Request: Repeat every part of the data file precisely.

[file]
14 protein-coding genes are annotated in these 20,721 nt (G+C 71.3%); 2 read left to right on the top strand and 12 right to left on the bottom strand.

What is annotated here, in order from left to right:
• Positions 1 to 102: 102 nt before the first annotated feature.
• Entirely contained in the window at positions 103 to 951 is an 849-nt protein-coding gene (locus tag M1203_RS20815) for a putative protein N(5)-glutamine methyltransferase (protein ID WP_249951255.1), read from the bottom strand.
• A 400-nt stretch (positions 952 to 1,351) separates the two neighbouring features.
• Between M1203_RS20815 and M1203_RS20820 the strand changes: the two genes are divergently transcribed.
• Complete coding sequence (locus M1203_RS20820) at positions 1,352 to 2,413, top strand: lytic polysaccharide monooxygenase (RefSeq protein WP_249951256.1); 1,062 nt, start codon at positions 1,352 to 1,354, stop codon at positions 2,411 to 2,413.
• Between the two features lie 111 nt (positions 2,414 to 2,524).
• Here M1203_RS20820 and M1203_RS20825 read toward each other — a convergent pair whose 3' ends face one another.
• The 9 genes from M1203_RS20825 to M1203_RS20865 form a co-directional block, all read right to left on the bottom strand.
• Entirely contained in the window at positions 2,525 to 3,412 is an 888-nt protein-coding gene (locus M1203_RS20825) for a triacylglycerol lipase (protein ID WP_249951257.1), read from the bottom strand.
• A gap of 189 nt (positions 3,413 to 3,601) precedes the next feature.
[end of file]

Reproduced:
14 protein-coding genes are annotated in these 20,721 nt (G+C 71.3%); 2 read left to right on the top strand and 12 right to left on the bottom strand.

What is annotated here, in order from left to right:
• Positions 1 to 102: 102 nt before the first annotated feature.
• Entirely contained in the window at positions 103 to 951 is an 849-nt protein-coding gene (locus tag M1203_RS20815) for a putative protein N(5)-glutamine methyltransferase (protein ID WP_249951255.1), read from the bottom strand.
• A 400-nt stretch (positions 952 to 1,351) separates the two neighbouring features.
• Between M1203_RS20815 and M1203_RS20820 the strand changes: the two genes are divergently transcribed.
• Complete coding sequence (locus M1203_RS20820) at positions 1,352 to 2,413, top strand: lytic polysaccharide monooxygenase (RefSeq protein WP_249951256.1); 1,062 nt, start codon at positions 1,352 to 1,354, stop codon at positions 2,411 to 2,413.
• Between the two features lie 111 nt (positions 2,414 to 2,524).
• Here M1203_RS20820 and M1203_RS20825 read toward each other — a convergent pair whose 3' ends face one another.
• The 9 genes from M1203_RS20825 to M1203_RS20865 form a co-directional block, all read right to left on the bottom strand.
• Entirely contained in the window at positions 2,525 to 3,412 is an 888-nt protein-coding gene (locus M1203_RS20825) for a triacylglycerol lipase (protein ID WP_249951257.1), read from the bottom strand.
• A gap of 189 nt (positions 3,413 to 3,601) precedes the next feature.